NORTH PORT — Confusing, at best, described the final minutes of a daylong North Port City Commission hearing Monday on a virtual platform that included technical glitches and other gaffes.
Ultimately, after nearly 10 hours of debate and a few contentious moments, city commissioners gutted a developer’s plan for a retail project at Cranberry and West Price boulevards. The Tampa developer’s requests for waivers or special exceptions were voted down. The holdout on a pair of 4-1 votes was Commissioner Vanessa Carusone. Another measure that would allow a 7-Eleven to operate 24 hours a day and seven days a week was clustered amid a Development Master Plan. The city had recommended against the 24/7 hours, so when the master plan was approved, the full hours died, as well.
“We won,” said Stacy Tracy, the project’s most vocal opponent and an “aggrieved” party who provided testimony Monday. “That was rough. I tried to stick to the facts. The neighborhood is safer and we are better for it.”
Tracy cited the project’s overall impact on surrounding neighbors as its greatest drawback.
Monday’s meeting, which had been delayed from May 26, was held to decide whether the special exceptions or waivers would be granted that allowed for 16 fuel pumps, a car wash and to operate 24/7 at the busy intersection.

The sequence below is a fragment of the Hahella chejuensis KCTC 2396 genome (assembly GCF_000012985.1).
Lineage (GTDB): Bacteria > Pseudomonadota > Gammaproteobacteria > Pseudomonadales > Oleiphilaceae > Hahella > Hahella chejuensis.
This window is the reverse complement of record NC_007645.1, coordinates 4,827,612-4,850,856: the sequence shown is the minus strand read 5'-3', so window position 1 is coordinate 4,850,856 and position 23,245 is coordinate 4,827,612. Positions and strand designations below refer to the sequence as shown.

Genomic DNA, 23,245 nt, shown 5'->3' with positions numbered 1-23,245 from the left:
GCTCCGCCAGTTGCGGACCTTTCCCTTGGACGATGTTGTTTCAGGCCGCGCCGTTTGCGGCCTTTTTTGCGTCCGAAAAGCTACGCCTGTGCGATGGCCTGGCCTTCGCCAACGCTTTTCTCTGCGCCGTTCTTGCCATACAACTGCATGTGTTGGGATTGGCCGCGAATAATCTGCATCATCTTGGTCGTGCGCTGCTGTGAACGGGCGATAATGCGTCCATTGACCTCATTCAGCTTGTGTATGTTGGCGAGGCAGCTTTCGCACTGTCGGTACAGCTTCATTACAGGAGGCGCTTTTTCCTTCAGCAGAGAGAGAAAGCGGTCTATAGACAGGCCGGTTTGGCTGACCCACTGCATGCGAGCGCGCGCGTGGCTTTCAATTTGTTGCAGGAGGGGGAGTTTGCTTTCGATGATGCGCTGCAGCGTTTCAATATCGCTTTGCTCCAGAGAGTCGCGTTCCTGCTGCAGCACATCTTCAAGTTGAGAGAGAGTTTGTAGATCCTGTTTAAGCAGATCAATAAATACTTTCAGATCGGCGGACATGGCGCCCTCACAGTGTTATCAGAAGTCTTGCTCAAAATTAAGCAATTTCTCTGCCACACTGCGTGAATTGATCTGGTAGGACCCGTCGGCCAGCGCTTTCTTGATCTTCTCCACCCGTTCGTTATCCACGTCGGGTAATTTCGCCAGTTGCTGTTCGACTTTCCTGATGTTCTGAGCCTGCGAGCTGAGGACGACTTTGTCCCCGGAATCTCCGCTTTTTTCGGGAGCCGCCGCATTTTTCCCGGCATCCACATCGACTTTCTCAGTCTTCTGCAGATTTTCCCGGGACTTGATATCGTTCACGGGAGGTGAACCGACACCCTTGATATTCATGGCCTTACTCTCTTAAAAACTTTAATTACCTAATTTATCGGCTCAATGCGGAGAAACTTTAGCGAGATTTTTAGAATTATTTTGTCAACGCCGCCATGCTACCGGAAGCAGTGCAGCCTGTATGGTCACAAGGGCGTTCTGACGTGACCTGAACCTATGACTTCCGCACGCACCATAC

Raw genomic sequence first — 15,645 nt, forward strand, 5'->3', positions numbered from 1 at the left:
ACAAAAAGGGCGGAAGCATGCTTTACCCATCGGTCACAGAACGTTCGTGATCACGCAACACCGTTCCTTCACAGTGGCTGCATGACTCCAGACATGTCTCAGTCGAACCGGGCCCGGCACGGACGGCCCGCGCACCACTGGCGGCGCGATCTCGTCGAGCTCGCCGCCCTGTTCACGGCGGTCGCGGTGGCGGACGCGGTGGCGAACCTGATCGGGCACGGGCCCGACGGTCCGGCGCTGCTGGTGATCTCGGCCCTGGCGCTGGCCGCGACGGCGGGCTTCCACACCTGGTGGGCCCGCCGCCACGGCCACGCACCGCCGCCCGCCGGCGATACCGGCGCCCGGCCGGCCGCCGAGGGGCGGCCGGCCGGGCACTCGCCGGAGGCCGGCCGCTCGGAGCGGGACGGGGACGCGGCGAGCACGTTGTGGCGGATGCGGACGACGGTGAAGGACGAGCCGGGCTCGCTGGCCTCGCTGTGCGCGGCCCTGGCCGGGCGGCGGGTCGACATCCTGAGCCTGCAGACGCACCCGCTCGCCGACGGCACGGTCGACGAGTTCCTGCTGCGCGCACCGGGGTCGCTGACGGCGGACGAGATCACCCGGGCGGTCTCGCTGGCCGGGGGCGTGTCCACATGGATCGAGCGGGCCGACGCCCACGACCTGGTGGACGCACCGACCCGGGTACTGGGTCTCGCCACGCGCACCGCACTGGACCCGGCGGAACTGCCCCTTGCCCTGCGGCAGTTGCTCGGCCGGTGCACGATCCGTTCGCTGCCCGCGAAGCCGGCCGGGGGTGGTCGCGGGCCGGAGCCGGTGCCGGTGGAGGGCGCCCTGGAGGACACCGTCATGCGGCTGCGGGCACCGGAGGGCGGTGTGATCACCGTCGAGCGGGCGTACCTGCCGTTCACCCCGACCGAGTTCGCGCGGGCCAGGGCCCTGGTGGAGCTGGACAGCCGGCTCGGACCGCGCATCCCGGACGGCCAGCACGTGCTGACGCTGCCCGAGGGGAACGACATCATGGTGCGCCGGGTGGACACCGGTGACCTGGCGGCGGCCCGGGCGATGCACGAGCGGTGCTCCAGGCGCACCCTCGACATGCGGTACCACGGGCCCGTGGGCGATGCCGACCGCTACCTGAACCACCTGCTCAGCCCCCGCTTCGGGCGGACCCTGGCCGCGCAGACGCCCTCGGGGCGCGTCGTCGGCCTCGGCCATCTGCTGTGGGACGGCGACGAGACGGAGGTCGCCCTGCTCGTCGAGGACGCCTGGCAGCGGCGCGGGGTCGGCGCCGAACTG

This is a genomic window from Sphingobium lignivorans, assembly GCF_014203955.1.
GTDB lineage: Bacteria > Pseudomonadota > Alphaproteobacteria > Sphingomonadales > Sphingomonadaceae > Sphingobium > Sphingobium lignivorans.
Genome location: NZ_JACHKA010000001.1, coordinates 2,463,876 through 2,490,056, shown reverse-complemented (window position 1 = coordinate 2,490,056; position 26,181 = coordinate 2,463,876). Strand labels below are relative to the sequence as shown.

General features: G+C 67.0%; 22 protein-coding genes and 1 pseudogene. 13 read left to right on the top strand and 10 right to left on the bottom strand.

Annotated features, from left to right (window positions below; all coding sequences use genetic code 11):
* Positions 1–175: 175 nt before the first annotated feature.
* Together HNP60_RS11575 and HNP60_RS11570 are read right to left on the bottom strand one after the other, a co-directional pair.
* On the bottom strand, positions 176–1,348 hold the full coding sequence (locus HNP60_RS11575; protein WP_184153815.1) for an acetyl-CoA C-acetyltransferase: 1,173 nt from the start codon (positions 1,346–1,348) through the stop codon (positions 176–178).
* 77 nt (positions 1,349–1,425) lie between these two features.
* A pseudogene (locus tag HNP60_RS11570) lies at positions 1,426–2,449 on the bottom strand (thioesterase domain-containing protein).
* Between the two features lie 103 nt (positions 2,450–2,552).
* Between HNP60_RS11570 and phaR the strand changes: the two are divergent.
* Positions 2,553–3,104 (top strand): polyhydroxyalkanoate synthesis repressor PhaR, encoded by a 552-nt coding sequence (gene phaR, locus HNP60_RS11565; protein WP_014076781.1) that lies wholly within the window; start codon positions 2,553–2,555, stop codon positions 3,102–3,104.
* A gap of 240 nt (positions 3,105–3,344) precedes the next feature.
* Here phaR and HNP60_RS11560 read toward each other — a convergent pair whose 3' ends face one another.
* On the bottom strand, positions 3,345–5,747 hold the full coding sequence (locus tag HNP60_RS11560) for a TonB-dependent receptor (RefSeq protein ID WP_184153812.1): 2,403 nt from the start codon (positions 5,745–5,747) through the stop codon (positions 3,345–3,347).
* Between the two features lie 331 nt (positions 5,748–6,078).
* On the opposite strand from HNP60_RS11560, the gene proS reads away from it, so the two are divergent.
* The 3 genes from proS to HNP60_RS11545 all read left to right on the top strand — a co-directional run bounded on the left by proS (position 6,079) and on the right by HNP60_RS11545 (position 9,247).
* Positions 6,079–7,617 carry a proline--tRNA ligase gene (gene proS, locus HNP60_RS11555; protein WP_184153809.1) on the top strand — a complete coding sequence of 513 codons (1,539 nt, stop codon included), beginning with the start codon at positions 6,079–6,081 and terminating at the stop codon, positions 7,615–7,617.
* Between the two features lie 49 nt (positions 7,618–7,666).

Through a series of motions, countermotions and other confusion, the one-item agenda boiled down to granting or denying Tampa-based Weedon-North Port LLC the ability to build its project at West Price and Cranberry.
Venice lawyers Jeff Boone and Jackson Boone, on behalf of Weedon, presented arguments favoring waivers. Tracy and Maria Leslie, who both live near the parcel, presented counter-arguments.
The long meeting was punctuated by technical problems, breaks and other delays. The most emotional response came when two city clerks read a series of emails, each writer opposed to the 7-Eleven. That 30-minute period ended with a 10-minute break, with Mayor Debbie McDowell exclaiming a soft expletive with her microphone left unmuted.
“Oh, s---,” she said, “that was 45,” meaning the number of emails.